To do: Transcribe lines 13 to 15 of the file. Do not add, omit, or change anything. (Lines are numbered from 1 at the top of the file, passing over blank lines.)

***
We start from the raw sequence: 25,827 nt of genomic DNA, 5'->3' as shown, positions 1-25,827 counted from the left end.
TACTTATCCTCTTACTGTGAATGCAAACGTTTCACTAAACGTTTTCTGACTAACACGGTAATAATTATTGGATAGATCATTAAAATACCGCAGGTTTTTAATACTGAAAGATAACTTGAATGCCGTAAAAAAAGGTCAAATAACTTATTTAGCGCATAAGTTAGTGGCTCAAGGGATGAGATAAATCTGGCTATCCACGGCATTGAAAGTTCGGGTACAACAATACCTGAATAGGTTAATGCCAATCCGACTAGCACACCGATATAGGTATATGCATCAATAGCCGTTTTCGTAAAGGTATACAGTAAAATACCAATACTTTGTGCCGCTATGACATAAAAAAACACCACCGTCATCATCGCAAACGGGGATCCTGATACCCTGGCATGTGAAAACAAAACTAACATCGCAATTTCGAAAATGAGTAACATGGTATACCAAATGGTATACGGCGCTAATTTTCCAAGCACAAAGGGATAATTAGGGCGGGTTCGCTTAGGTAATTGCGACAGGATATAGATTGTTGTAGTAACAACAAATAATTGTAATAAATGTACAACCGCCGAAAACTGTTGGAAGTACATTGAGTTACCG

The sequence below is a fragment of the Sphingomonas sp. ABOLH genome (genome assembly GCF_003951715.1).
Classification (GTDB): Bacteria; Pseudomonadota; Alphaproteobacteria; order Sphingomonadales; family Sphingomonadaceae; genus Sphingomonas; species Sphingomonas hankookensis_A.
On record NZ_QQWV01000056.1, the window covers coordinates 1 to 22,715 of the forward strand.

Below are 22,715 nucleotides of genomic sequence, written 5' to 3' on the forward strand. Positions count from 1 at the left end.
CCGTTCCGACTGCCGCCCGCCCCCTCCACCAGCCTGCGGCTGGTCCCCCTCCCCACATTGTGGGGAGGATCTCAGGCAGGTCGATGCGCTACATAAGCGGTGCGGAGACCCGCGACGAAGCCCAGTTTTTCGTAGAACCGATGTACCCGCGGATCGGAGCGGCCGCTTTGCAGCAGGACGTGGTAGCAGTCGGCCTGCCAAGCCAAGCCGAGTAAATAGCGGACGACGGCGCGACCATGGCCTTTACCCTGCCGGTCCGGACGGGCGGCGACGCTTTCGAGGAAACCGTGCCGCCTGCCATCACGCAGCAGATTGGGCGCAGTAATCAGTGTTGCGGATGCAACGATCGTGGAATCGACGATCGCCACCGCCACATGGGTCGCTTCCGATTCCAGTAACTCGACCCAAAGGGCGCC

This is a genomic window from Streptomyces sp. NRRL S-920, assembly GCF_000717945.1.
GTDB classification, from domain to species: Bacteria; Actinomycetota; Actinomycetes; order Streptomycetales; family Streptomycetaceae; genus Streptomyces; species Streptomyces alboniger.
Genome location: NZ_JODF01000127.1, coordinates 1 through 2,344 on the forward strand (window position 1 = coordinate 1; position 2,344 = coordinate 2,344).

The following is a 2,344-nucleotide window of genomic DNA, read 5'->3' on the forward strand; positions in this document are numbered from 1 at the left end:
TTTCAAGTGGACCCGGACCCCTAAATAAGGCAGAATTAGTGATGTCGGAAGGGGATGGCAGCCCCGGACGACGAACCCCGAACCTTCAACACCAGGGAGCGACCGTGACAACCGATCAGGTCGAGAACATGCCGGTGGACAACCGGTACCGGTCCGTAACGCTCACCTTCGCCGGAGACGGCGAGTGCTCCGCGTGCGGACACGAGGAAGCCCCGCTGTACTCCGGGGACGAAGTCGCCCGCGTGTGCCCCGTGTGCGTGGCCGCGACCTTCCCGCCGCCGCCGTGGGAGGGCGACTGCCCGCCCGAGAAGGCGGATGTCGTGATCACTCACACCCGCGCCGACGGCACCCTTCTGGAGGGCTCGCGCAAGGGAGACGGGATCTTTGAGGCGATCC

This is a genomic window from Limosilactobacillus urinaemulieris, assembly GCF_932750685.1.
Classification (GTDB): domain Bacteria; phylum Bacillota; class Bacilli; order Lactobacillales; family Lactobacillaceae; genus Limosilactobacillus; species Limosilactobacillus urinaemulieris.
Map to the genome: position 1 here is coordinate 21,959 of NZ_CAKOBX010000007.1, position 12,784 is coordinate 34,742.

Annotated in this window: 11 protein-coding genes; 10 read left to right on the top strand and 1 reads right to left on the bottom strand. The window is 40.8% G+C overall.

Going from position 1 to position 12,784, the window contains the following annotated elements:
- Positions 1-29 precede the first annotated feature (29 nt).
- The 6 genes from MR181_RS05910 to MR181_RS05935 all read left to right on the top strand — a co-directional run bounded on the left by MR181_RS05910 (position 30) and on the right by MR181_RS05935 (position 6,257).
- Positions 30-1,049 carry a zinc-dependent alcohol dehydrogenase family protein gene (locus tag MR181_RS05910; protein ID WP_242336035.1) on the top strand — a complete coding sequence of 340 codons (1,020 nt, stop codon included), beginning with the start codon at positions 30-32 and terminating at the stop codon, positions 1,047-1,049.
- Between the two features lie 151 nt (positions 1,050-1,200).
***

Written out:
This is a genomic window from Limosilactobacillus urinaemulieris, assembly GCF_932750685.1.
Classification (GTDB): domain Bacteria; phylum Bacillota; class Bacilli; order Lactobacillales; family Lactobacillaceae; genus Limosilactobacillus; species Limosilactobacillus urinaemulieris.
Map to the genome: position 1 here is coordinate 21,959 of NZ_CAKOBX010000007.1, position 12,784 is coordinate 34,742.